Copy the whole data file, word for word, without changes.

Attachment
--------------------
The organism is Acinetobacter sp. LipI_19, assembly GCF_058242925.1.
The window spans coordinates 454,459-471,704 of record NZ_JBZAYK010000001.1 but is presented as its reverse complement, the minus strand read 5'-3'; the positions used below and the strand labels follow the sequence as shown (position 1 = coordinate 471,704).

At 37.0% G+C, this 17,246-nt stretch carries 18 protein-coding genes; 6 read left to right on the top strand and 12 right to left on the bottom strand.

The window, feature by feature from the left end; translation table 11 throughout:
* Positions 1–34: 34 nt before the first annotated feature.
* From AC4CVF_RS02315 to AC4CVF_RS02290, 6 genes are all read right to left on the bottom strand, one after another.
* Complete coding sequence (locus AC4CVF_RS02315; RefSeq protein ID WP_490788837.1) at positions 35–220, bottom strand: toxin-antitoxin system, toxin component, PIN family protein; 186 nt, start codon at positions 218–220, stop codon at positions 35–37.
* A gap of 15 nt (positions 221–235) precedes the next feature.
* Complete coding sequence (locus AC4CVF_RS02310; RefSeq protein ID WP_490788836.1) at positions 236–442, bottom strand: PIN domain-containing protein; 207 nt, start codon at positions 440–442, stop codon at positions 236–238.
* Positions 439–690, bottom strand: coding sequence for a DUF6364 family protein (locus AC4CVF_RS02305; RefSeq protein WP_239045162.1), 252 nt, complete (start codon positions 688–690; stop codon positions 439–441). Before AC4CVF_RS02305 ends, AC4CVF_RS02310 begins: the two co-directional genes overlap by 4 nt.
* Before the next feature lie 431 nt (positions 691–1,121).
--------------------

The organism is Acinetobacter sp. LipI_19, assembly GCF_058242925.1.
The window spans coordinates 454,459-471,704 of record NZ_JBZAYK010000001.1 but is presented as its reverse complement, the minus strand read 5'-3'; the positions used below and the strand labels follow the sequence as shown (position 1 = coordinate 471,704).

At 37.0% G+C, this 17,246-nt stretch carries 18 protein-coding genes; 6 read left to right on the top strand and 12 right to left on the bottom strand.

The window, feature by feature from the left end; translation table 11 throughout:
* Positions 1–34: 34 nt before the first annotated feature.
* From AC4CVF_RS02315 to AC4CVF_RS02290, 6 genes are all read right to left on the bottom strand, one after another.
* Complete coding sequence (locus AC4CVF_RS02315; RefSeq protein ID WP_490788837.1) at positions 35–220, bottom strand: toxin-antitoxin system, toxin component, PIN family protein; 186 nt, start codon at positions 218–220, stop codon at positions 35–37.
* A gap of 15 nt (positions 221–235) precedes the next feature.
* Complete coding sequence (locus AC4CVF_RS02310; RefSeq protein ID WP_490788836.1) at positions 236–442, bottom strand: PIN domain-containing protein; 207 nt, start codon at positions 440–442, stop codon at positions 236–238.
* Positions 439–690, bottom strand: coding sequence for a DUF6364 family protein (locus AC4CVF_RS02305; RefSeq protein WP_239045162.1), 252 nt, complete (start codon positions 688–690; stop codon positions 439–441). Before AC4CVF_RS02305 ends, AC4CVF_RS02310 begins: the two co-directional genes overlap by 4 nt.
* Before the next feature lie 431 nt (positions 691–1,121).